All of Lebanon was targeted by Israel and we still weren’t able to recover economically from the 2006 war. Moreover, the death toll from the land mines and unexploded Israeli cluster bombs is still rising. Between 2006 and 2008 nearly 40 people were killed and over 270 injured by cluster bombs. No one ever wins in a war, and civilians always end up paying the heaviest price (Look at Syria) so let’s do our best to keep Lebanon away from a new war, or at least work to prevent a new round of violence instead of getting excited about it.
Lebanon has officially announced 3 days of mourning for the death of the Saudi King Abdullah. I won’t dig into politics and explain why it’s only normal that the Lebanese authorities mourn the Saudi King (they don’t really have a choice) but the question that everyone has been asking is why don’t we ever mourn our own greats? the likes of Sabah, Wadih el Safi, Said Akl and others? Is the Saudi King more important or relevant to us than these legends? I don’t think so.
Moreover, why don’t we mourn our Lebanese Army martyrs? those brave men who are fighting as we speak terrorists in Ras Baalbeck? I am not asking for 3 days of mourning as we would have spent the past year mourning the army martyrs unfortunately, but the least we can do is set our priorities straight in this country and show support to the army who’s leading fierce battles to keep us from mourning new victims of terrorist attacks.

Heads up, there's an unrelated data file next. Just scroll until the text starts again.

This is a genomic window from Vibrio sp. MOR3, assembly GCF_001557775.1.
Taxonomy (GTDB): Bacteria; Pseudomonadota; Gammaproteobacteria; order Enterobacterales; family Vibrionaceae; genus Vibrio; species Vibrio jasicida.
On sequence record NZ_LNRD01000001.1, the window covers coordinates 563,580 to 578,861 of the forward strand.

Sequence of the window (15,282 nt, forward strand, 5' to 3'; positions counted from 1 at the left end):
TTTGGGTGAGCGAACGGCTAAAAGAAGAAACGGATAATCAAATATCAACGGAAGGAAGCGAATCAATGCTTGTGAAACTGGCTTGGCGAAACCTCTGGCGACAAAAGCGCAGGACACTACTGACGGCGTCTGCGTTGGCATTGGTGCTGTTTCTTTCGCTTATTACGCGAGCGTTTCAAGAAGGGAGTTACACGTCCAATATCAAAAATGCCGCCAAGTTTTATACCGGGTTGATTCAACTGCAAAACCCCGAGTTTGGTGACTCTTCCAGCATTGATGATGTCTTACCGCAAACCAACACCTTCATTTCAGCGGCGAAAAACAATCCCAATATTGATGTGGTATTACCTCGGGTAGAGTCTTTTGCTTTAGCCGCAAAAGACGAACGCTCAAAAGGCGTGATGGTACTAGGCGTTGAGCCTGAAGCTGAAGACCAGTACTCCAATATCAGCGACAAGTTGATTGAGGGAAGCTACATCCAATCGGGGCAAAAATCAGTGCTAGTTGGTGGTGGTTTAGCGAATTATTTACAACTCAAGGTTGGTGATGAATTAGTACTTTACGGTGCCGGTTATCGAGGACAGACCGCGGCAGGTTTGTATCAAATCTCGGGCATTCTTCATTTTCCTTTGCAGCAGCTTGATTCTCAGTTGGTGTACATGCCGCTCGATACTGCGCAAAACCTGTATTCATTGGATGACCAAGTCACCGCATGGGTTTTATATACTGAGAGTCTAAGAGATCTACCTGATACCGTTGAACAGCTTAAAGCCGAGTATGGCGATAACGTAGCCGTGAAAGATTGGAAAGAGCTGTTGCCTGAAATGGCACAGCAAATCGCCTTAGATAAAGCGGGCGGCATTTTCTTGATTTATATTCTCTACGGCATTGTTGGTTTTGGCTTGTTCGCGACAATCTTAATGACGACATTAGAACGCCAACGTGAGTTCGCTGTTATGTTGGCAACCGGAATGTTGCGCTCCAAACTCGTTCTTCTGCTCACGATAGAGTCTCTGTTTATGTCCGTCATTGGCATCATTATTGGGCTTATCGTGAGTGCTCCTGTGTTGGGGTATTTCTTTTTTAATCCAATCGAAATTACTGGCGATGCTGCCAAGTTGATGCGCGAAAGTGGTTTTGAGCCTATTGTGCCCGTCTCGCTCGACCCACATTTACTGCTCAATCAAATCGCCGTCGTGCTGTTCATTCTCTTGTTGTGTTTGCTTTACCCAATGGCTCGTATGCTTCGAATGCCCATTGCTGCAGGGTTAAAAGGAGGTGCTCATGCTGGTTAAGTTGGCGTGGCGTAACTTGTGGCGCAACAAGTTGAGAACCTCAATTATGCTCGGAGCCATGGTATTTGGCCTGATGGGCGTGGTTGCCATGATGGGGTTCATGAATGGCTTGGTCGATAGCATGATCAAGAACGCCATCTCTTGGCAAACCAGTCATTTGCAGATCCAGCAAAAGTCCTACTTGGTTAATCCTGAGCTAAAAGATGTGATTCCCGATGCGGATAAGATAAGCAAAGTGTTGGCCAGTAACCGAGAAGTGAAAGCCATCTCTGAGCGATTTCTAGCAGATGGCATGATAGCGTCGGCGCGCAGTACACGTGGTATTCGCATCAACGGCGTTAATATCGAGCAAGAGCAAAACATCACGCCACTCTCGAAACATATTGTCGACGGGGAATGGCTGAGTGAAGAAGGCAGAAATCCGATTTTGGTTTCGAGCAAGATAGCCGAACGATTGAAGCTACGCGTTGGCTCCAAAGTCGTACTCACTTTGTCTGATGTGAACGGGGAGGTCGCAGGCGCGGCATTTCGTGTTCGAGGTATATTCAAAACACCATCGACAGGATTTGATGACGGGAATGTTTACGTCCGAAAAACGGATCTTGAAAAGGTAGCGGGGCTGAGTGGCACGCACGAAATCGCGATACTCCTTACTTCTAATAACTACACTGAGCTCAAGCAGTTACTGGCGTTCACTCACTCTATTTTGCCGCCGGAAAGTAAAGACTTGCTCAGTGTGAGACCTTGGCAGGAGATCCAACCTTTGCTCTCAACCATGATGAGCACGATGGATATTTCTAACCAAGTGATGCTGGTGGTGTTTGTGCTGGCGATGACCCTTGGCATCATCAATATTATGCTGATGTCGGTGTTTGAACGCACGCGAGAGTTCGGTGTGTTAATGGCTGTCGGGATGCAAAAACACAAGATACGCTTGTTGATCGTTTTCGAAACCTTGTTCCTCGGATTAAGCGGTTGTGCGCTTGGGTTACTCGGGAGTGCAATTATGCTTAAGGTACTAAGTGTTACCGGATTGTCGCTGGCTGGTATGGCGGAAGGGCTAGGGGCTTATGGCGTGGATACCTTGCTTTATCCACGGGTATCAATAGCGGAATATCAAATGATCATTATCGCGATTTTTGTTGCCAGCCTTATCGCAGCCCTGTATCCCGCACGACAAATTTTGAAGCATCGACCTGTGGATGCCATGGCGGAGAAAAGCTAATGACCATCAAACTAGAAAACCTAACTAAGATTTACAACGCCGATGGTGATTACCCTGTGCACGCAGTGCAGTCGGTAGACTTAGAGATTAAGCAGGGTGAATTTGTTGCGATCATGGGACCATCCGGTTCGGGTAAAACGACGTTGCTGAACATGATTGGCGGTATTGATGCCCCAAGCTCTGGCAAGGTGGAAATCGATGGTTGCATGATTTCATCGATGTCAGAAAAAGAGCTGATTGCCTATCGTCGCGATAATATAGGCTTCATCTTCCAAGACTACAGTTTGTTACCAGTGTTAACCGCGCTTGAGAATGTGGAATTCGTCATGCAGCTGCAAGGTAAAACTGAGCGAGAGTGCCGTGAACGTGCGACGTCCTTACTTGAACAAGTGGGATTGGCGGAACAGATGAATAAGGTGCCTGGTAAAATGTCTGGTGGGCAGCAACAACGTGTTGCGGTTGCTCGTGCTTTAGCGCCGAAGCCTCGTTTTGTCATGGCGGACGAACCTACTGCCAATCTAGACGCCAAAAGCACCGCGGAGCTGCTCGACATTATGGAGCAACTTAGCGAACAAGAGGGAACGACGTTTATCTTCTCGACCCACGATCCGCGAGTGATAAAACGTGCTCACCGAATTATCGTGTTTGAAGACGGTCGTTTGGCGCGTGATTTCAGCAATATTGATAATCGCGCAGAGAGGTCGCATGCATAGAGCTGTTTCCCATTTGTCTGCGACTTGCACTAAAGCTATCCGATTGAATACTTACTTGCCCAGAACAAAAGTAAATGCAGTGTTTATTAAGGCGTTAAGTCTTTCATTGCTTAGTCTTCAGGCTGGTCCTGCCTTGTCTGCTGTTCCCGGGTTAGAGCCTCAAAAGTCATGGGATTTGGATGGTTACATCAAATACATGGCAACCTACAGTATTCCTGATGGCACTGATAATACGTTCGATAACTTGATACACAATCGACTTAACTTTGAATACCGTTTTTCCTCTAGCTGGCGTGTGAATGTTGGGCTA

On a last note and since we are mourning the Saudi King, should we mourn the $3-billion in arms that were promised by the late Saudi King as well? Let’s hope not.
According to Numbeo’s cost of living index, Lebanon is the third most expensive Arab country to live in after Kuwait and Qatar. Lebanon came ahead of UAE even though UAE’s local purchasing power is twice as much as Lebanon’s, which is definitely not a good sign. Moreover, if we look at the quality of life index, UAE is in the top 20 while Lebanon is in the bottom 20. Switzerland and Norway topped the list with the highest cost of living index while Pakistan, Nepal and India were found to be the cheapest countries to live in.